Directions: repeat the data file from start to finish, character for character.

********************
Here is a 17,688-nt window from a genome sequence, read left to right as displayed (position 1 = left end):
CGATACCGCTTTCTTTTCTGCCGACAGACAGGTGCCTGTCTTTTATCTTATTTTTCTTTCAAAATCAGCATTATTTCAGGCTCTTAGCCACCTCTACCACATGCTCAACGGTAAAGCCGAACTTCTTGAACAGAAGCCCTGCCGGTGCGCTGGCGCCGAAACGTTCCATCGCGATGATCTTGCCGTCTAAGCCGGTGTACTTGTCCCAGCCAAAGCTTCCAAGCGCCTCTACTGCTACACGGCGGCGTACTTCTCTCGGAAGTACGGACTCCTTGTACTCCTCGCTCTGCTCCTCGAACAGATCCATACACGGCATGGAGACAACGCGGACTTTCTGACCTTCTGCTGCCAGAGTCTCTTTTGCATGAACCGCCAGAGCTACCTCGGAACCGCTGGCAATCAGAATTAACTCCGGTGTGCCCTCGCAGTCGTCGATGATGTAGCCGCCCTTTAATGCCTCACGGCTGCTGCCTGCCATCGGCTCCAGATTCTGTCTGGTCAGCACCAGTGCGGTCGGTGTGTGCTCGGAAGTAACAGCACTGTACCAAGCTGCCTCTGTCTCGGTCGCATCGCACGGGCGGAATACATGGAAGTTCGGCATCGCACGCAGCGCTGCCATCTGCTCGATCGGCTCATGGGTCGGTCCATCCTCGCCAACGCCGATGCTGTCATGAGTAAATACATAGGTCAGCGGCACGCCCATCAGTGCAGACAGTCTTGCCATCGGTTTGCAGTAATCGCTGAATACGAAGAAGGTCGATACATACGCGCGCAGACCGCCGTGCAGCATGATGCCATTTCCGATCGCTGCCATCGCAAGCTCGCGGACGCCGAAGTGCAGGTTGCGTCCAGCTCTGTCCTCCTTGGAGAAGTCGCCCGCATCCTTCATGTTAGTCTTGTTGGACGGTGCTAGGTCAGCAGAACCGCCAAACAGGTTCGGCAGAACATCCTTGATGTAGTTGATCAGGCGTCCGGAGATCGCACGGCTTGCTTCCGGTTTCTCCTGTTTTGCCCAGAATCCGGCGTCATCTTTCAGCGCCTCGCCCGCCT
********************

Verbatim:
Here is a 17,688-nt window from a genome sequence, read left to right as displayed (position 1 = left end):
CGATACCGCTTTCTTTTCTGCCGACAGACAGGTGCCTGTCTTTTATCTTATTTTTCTTTCAAAATCAGCATTATTTCAGGCTCTTAGCCACCTCTACCACATGCTCAACGGTAAAGCCGAACTTCTTGAACAGAAGCCCTGCCGGTGCGCTGGCGCCGAAACGTTCCATCGCGATGATCTTGCCGTCTAAGCCGGTGTACTTGTCCCAGCCAAAGCTTCCAAGCGCCTCTACTGCTACACGGCGGCGTACTTCTCTCGGAAGTACGGACTCCTTGTACTCCTCGCTCTGCTCCTCGAACAGATCCATACACGGCATGGAGACAACGCGGACTTTCTGACCTTCTGCTGCCAGAGTCTCTTTTGCATGAACCGCCAGAGCTACCTCGGAACCGCTGGCAATCAGAATTAACTCCGGTGTGCCCTCGCAGTCGTCGATGATGTAGCCGCCCTTTAATGCCTCACGGCTGCTGCCTGCCATCGGCTCCAGATTCTGTCTGGTCAGCACCAGTGCGGTCGGTGTGTGCTCGGAAGTAACAGCACTGTACCAAGCTGCCTCTGTCTCGGTCGCATCGCACGGGCGGAATACATGGAAGTTCGGCATCGCACGCAGCGCTGCCATCTGCTCGATCGGCTCATGGGTCGGTCCATCCTCGCCAACGCCGATGCTGTCATGAGTAAATACATAGGTCAGCGGCACGCCCATCAGTGCAGACAGTCTTGCCATCGGTTTGCAGTAATCGCTGAATACGAAGAAGGTCGATACATACGCGCGCAGACCGCCGTGCAGCATGATGCCATTTCCGATCGCTGCCATCGCAAGCTCGCGGACGCCGAAGTGCAGGTTGCGTCCAGCTCTGTCCTCCTTGGAGAAGTCGCCCGCATCCTTCATGTTAGTCTTGTTGGACGGTGCTAGGTCAGCAGAACCGCCAAACAGGTTCGGCAGAACATCCTTGATGTAGTTGATCAGGCGTCCGGAGATCGCACGGCTTGCTTCCGGTTTCTCCTGTTTTGCCCAGAATCCGGCGTCATCTTTCAGCGCCTCGCCCGCCT